Penaz v. Schriro et al

Filing 15

REPORT AND RECOMMENDATION re 1 Petition for Writ of Habeas Corpus : Recommending that Amended Petition for Writ of Habeas Corpus be DENIED. Parties shall have 10 days from date of service of copy of this recommendation within which to file written objections. ***See attached PDF for complete information***. Signed by Magistrate Judge Jacqueline J Marshall on 3/3/09. (CLJ, )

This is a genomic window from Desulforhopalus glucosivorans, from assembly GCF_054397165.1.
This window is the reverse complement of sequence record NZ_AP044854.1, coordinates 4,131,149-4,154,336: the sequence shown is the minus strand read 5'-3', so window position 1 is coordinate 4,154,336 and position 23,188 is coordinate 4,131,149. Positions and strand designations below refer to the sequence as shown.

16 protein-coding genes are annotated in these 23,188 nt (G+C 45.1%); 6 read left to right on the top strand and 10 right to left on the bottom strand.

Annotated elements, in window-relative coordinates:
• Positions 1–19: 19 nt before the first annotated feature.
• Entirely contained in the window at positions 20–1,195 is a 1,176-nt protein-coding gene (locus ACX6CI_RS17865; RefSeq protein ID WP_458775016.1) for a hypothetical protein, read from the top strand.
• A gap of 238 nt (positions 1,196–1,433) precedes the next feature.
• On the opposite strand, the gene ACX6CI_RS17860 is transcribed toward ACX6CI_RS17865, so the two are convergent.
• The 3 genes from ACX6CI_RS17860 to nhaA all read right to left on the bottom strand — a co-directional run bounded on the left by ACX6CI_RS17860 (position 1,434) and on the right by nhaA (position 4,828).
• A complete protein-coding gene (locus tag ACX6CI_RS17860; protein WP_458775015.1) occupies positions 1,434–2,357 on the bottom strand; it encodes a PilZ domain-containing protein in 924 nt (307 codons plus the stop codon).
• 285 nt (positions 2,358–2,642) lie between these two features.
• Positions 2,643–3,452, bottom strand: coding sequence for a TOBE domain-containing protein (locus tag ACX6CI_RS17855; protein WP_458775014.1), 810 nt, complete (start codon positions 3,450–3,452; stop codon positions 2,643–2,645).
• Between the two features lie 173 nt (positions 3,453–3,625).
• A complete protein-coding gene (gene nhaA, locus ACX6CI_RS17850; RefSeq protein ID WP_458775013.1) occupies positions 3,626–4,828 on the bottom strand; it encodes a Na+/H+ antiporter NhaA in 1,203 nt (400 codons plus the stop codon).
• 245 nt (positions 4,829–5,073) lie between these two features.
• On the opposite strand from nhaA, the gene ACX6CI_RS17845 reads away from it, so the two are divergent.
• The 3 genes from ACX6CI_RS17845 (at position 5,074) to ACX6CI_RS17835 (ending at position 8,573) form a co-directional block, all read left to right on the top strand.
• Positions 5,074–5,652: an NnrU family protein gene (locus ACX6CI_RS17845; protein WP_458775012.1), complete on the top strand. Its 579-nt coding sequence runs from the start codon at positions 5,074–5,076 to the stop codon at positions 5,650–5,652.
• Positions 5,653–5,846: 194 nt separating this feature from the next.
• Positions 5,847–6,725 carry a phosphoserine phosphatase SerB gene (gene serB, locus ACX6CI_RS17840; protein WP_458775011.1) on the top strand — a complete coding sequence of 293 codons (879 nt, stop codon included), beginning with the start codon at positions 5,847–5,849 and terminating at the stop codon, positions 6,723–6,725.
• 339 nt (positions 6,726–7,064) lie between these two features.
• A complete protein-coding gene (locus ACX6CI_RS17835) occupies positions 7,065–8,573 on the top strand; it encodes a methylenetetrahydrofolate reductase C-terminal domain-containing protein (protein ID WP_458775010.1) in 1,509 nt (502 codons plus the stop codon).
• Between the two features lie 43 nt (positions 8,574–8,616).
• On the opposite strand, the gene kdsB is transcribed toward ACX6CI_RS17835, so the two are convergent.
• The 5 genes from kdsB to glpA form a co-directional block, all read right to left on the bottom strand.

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1 2 3 4 5 6 7 8 9 10 11 12 13 14 15 16 17 18 19 20 21 22 23 24 25 26 27 28 Unless otherwise noted, the exhibits referenced are those attached to Respondents' Answer to Petition for Writ of Habeas Corpus, which is docketed as Document 9 in the Clerk's file. 1 UNITED STATES DISTRICT COURT DISTRICT OF ARIZONA ) ) ) Petitioner, ) ) v. ) ) Dora Schriro, ) ) ) Respondent. ______________________________________ ) Lawrence J. Penaz, CV 07-8073 PHX-SRB (JM) REPORT AND RECOMMENDATION Pending before the Court is Petitioner's Petition for Writ of Habeas Corpus [Docket No. 1] filed under 28 U.S.C. 2254. In accordance with the Rules of Practice of the United States District Court for the District of Arizona and 28 U.S.C. 636(b)(1), this matter was referred to the Magistrate Judge for report and recommendation. As explained below, the Magistrate Judge recommends that the District Court, after an independent review of the record, deny and dismiss the Petition with prejudice. I. FACTUAL AND PROCEDURAL BACKGROUND On January 28, 1999, Petitioner was charged with two counts of aggravated driving under the influence (DUI) in case number CR-99051in Yavapai County. (Ex. A).1 On March 8, 1999, Petitioner pled guilty to one count of aggravated DUI, a class 4 felony in violation of A.R.S. 28-1381 and 28-1383(A)(1). (Id.) On April 29, 1999, the trial court sentenced Petitioner to 1.5 years for aggravated DUI CR 97-0181. (Ex. B). The trial court 1 2 3 4 5 6 7 8 9 10 11 12 13 14 15 16 17 18 19 20 21 22 23 24 25 26 27 28 suspended Petitioner's sentence in CR 99-0051 and placed him in intensive probation for a term of ten years upon completion of his 1.5 year sentence in CR 97-0181. (Id.) On June 24, 2002, a petition to revoke Petitioner's probation was filed. The petition alleged that Petitioner violated probation by having a BAC of .261, being $200 in arrears in paying his probation fees, and being discharged from the Veterans Administration's alcohol treatment program. (Ex. A.) On July 16, 2002, Petitioner admitted all the allegations contained in the petition to revoke. One month later, the court reinstated Petitioner on intensive probation for 7 years and ordered that he be jailed for 365 days as a condition of probation, with credit for the 283 days served. (Id.) On September 19, 2003 Petitioner was arrested for leaving the scene of an accident, driving with a suspended license, and having a BAC of .253. Following petitioner's arrest, a second petition to revoke probation was filed. (Id.) On September 25, 2003, Petitioner was indicted in CR 2003-0941 on two counts of aggravated DUI, criminal damage, endangerment and misdemeanor counts of leaving the scene of an accident, and interference with a judicial proceeding. (Id.) On December 12, 2003, Petitioner pled guilty in CR 20030941 to one count of aggravated DUI with two historical prior felony convictions. (Ex. C.) The trial court found that Petitioner had violated the terms of his probation in CR 99-0051. (Id.) On January 12, 2004, the trial court revoked probation and sentenced Petitioner to an aggravated 3-year term of imprisonment for aggravated DUI in CR 99-0051. (Ex. D.) The aggravating circumstances included at least seven DUI convictions. (Id.) The trial court imposed a -2- 1 2 3 4 5 6 7 8 9 10 11 12 13 14 15 16 17 18 19 20 21 22 23 24 25 26 27 28 presumptive 10-year term in CR-2003-0941, to run consecutively to the preceding sentence, assorted fees, and a consecutive term of community supervision. (Id.) Petitioner filed a notice of post-conviction relief ("PCR") petition on March 8, 2004. (Ex. E). After Petitioner's counsel notified the trial court that he had reviewed the record and found no colorable claims for relief, the court granted Petitioner an additional 60 days to supplement the record. (Id.). Petitioner did not supplement the record, but reviewed the petition and searched the record, but found no basis for post conviction relief and dismissed the petition on September 20, 2004. (Id.) On October 13, 2004, Petitioner filed another PCR notice, claiming a sixth amendment violation under Blakely v. Washington, 542 U.S. 296 (2004). (Ex. G.). On October 21, 2004, the trial court denied the petition based on the conclusion that Blakely did not apply on collateral review. (Ex. H.). Petitioner filed a motion for reconsideration seeking concurrent, rather than consecutive, sentences based on a state-law claim that it was improper to enhance his aggravated DUI sentence under A.R.S. 28-1383(A)(1) with two prior felony convictions pursuant to A.R.S. 13-604. (Ex. I). On November 12, 2004, the court denied relief. (Ex. J.) On February 18, 2005, the court, again, denied Petitioner's "Counter Response to Plaintiff's Motion to Deny Defendant's Petition for Post Conviction Relief." (Ex. K, L). On March 5, 2005, Petitioner filed a "Reply Brief and Supplemental Supporting Statute and Law Why Sentence Should Be Vacated," arguing that it was "double punishment" to aggravate his sentences under state law with prior DUI convictions and -3- 1 2 3 4 5 6 7 8 9 10 11 12 13 14 15 16 17 18 19 20 21 22 23 24 25 26 27 28 revocations of his license. (Ex. M.). The trial court denied relief on March 15, 2005 (Ex. N.) On March 21, 2005, Petitioner filed a notice in the Arizona Court of Appeals (Ex. O, P). There, petitioner abandoned his Blakely claim, relying solely on his state-law based sentencing claims. The Court of Appeals denied review on December 8, 2005. (Ex. R). On January 9, 2006, Petitioner filed a third PCR notice relying on United States v. Booker/FanFan, 543 U.S. 220 (2005). (Ex. S.) The trial court denied relief and on April 26, 2007 and the Arizona Court of Appeals denied review. On May 18, 2007, Petitioner filed a petition for review to the Arizona Supreme Court (Ex. W), which denied review on July 17, 2007 (Ex. X.) Petitioner filed the instant petition on August 13, 2007, raising three claims. In Ground I, Petitioner alleges that the state court violated his Sixth Amendment right "of having a jury find all determinate facts to support [his] aggravated sentence." In Ground II, Petitioner alleges the state court violated his Fourteenth Amendment rights by sentencing him outside the statutory range permitted by a jury's guilty verdict under A.R.S. 13-701, by finding aggravating factors under 13-702 without additional fact-finding of aggravating factors, and by sentencing as a dangerous and repetitive offender under A.R.S. 13-604. In Ground III, Petitioner alleges that the state court violated his Fourteenth Amendment rights by sentencing him under Arizona's Title 13 (criminal code), when Title 28 (transportation) sets forth sentencing guidelines for some traffic offenses. (See Petition, pp. 3-7). -4- 1 2 3 4 5 6 7 8 9 10 11 12 13 14 15 16 17 18 19 20 21 22 23 24 25 26 27 28 II. A. LEGAL DISCUSSION Exhaustion of State Remedies Respondents contend that Petitioner failed to exhaust Grounds I and III of the Petition. A state prisoner must exhaust the available state remedies before a federal court may consider the merits of his habeas corpus petition. See 28 U.S.C. 2254(b)(1)(A); Nino v. Galaza, 183 F.3d 1003, 1004 (9th Cir.1999). Exhaustion occurs either when a claim has been fairly presented to the highest state court, Picard v. Connor, 404 U.S. 270, 275 (1971), or by establishing that a claim has been procedurally defaulted and that no state remedies remain available, Reed v. Ross, 468 U.S. 1, 11 (1984). Exhaustion requires that a habeas petitioner present the substance of his claims to the state courts in order to give them a "fair opportunity to act" upon these claims. See O'Sullivan v. Boerckel, 526 U.S. 838, 844 (1999). A claim has been "fairly presented" if the petitioner has described the operative facts and legal theories on which the claim is based. Picard v. Connor, 404 U.S. 270, 277-78 (1971); Rice v. Wood, 44 F.3d 1396, 1403 (9th Cir. 1995). The operative facts must be presented in the appropriate context to satisfy the exhaustion requirement. The fair presentation requirement is not satisfied, for example, when a claim is presented in state court in a procedural context in which its merits will not be considered in the absence of special circumstances. Castille, 489 U.S. at 351, 109 S.Ct. at 1060. An exact correlation of the claims in both state and federal court is not required. Rice, 44 F.3d at 1403. The substance of the federal claim must have been fairly presented to the state courts. Chacon v. Wood, 36 F.3d 1459, 1467 (9th Cir. 1994) (citations omitted). -5- 1 2 3 4 5 6 7 8 9 10 11 12 13 14 15 16 17 18 19 20 21 22 23 24 25 26 27 28 A petitioner may also exhaust his claims by either showing that a state court found his claims defaulted on procedural grounds or, if he never presented his claims in any forum, that no state remedies remain available to him. See Jackson v. Cupp, 693 F.2d 867, 869 (9th Cir. 1982). "To exhaust one's state court remedies in Arizona, a petitioner must first raise the claim in a direct appeal or collaterally attack his conviction in a petition for post-conviction relief pursuant to Rule 32," Roettgen v. Copeland, 33 F.3d 36, 38 (9th Cir. 1994), and then present his claims to the Arizona Court of Appeals. See Swoopes v. Sublett, 196 F.3d 1008, 1010 (9th Cir. 1999). Additionally, fair presentation requires that a petitioner describe both the operative facts and the federal legal theory underlying his claims. Reese, 541 U.S. at 28. General appeals to broad constitutional principles, such as due process, equal protection, and the right to a fair trial, are insufficient to establish fair presentation of a federal constitutional claim, Lyons v. Crawford, 232 F.3d 666, 669 (9th Cir. 2000), amended on other grounds, 247 F.3d 904 (9th Cir. 2001), and a mere reference to the "Constitution of the United States" does not preserve a federal claim. Gray v. Netherland, 518 U.S. 152, 162-63 (1996). As the Ninth Circuit has explained, "a petitioner fairly and fully presents a claim to the state court for purposes of satisfying the exhaustion requirement if he presents the claim: (1) to the proper forum, (2) through the proper vehicle, and (3) by providing the proper factual and legal basis for the claim." Insyxiengmay v. Morgan, 403 F.3d 657, 668 (9th Cir. 2005) (citations omitted). -6- 1 2 3 4 5 6 7 8 9 10 11 12 13 14 15 16 17 18 19 20 21 22 23 24 25 26 27 28 As Respondents note, after Petitioner's second PCR petition was denied, Petitioner filed a petition for review in the Arizona Court of Appeals that raised Fourth, Fifth, Sixth, Seventh, Eighth, Ninth, Tenth, Eleventh, and Fourteenth Amendment violations pursuant to Blakely. (Ex. G.) After the trial court denied review, Petitioner filed "Defendants Brief and Supplement Supporting Statute and Law Why Sentence Should be Vacated" in the Arizona Court of Appeals, which the court interpreted as a petition for review. (Ex. K.). In that pleading, Petitioner did present a Blakely claim to the Court of Appeals, relying solely on state law sentencing claims. Additionally, Petitioner brought no claims in any state court regarding his claim of being sentenced under Arizona's Title 13 (Criminal code). Petitioner has not disputed this rendition of events and has not argued that he has not defaulted on these claims or that any of the claims would support the filing of a successive PCR petition under Rule 32.2(b), Ariz.R.Crim.P. Likewise, the Court cannot find mention of these claims in the state court of appeal pleadings or an explanation in the state court of any reason why he would be excused from the timeliness requirement of Rule 32.2(b). As such, the merits of the claims need not be addressed unless Petitioner establishes cause and prejudice or that a fundamental miscarriage of justice has occurred. Petitioner has made no attempt to do so. Therefore, the Court recommends that Petitioner's non-exhausted claims, Grounds I and III, be denied. B. Merits Under the AEDPA, a federal court "shall not" grant habeas relief with respect to "any claim that was adjudicated on the merits in State court proceedings" unless the state decision -7- 1 2 3 4 5 6 7 8 9 10 11 12 13 14 15 16 17 18 19 20 21 22 23 24 25 26 27 28 was (1) contrary to, or an unreasonable application of, clearly established federal law as determined by the United States Supreme Court; or (2) based on an unreasonable determination of the facts in light of the evidence presented in the State court proceeding. 28 U.S.C. 2254(d). See Williams v. Taylor, 120 S.Ct. 1495 (2000). A state court's decision can be "contrary to" federal law either (1) if it fails to apply the correct controlling authority, or (2) if it applies the controlling authority to a case involving facts "materially indistinguishable" from those in a controlling case, but nonetheless reaches a different result. Van Tran v. Lindsey, 212 F.3d 1143, 1150 (9th Cir. 2000). In determining whether a state court decision is contrary to federal law, the court must examine the last reasoned decision of a state court and the basis of the state court's judgment. Packer v. Hill, 277 F.3d 1092, 1101 (9th Cir. 2002). A state court's decision can be an unreasonable application of federal law either (1) if it correctly identifies the governing legal principle but applies it to a new set of facts in a way that is objectively unreasonable, or (2) if it extends or fails to extend a clearly established legal principle to a new context in a way that is objectively unreasonable. Hernandez v. Small, 282 F.3d 1132 (9th Cir. 2002). In Ground II (the exhausted Blakely claim contained in the petition), Petitioner asserts that the imposition of an aggravated sentence based upon judicial factual findings was a violation of his rights under Blakely/Booker/FanFan. Respondents contend that Petitioner's conviction is exempt from Blakely/Booker/FanFan and Petitioner could not prevail on this claim. As explained below, and as the state courts determined, Blakely provides no basis for relief. -8- 1 2 3 4 5 6 7 8 9 10 11 12 13 14 15 16 17 18 19 20 21 22 23 24 25 26 27 28 Respondents argue that Blakely/Booker/FanFan does not apply to Petitioner's sentences because of his two prior felony convictions were in his plea agreement. Petitioner did not reply to this contention, but the Court in deciding Booker/FanFan made it clear that, "[o]ther than the fact of a prior conviction, any fact that increases the penalty for a crime beyond the prescribed statutory maximum must be submitted to a jury, and proved beyond a reasonable doubt." Booker, 125 S. Ct. At 756. (citing Apprendi v. New Jersey, 530 U.S. 466, 490 (2000)); United States v. Thomas, 447 F.3d 1191, 1200 (9th Cir. 2006). Petitioner admitted to two prior felony convictions in his plea agreement and thus, by its express terms, Booker does not apply to the fact of a prior conviction. Further, it is unclear how Petitioner's sentence exceeds the maximum authorized by the statutes pursuant to which he entered his guilty plea. Petitioner, plead guilty to one count of aggravated DUI with two historical prior felony convictions. Petitioner was given a presumptive sentence of 10 years due to aggravating circumstances that included six prior felony convictions and six prior misdemeanor convictions. Petitioner has not alleged specific facts that show how or why the sentences imposed exceeded the maximums. III. CONCLUSION As explained above, the Magistrate Judge finds that Petitioner's claims, with the exception of his second sentencing guidelines claim, fail because Petitioner did not timely raise the claims before the appropriate Arizona State courts and has not established cause or prejudice in relation to those claims. Additionally, the Magistrate Judge cannot say that the Arizona courts decisions denying Petitioner's Blakely/Booker/FanFan claim were contrary -9- 1 2 3 4 5 6 7 8 9 10 11 12 13 14 15 16 17 18 19 20 21 22 23 24 25 26 27 28 to or an unreasonable application of Supreme Court law. Accordingly, Petitioner is not entitled to relief and his claims must be denied. IV. RECOMMENDATION Based on the foregoing, the Magistrate Judge RECOMMENDS that the District Court, after its independent review, deny Petitioner's Amended Petition for Writ of Habeas Corpus [Docket No. 1]. This Recommendation is not an order that is immediately appealable to the Ninth Circuit Court of Appeals. Any notice of appeal pursuant to Rule 4(a)(1), Federal Rules of Appellate Procedure, should not be filed until entry of the District Court's judgment. However, the parties shall have ten (10) days from the date of service of a copy of this recommendation within which to file specific written objections with the District Court. See 28 U.S.C. 636(b)(1) and Rules 72(b), 6(a) and 6(e) of the Federal Rules of Civil Procedure. Thereafter, the parties have ten (10) days within which to file a response to the objections. If any objections are filed, this action should be designated case number: CV 07-8073-PHXSRB. Failure to timely file objections to any factual or legal determination of the Magistrate Judge may be considered a waiver of a party's right to de novo consideration of the issues. See United States v. Reyna-Tapia 328 F.3d 1114, 1121 (9th Cir. 2003) (en banc). DATED this 3rd day of March, 2009. - 10 -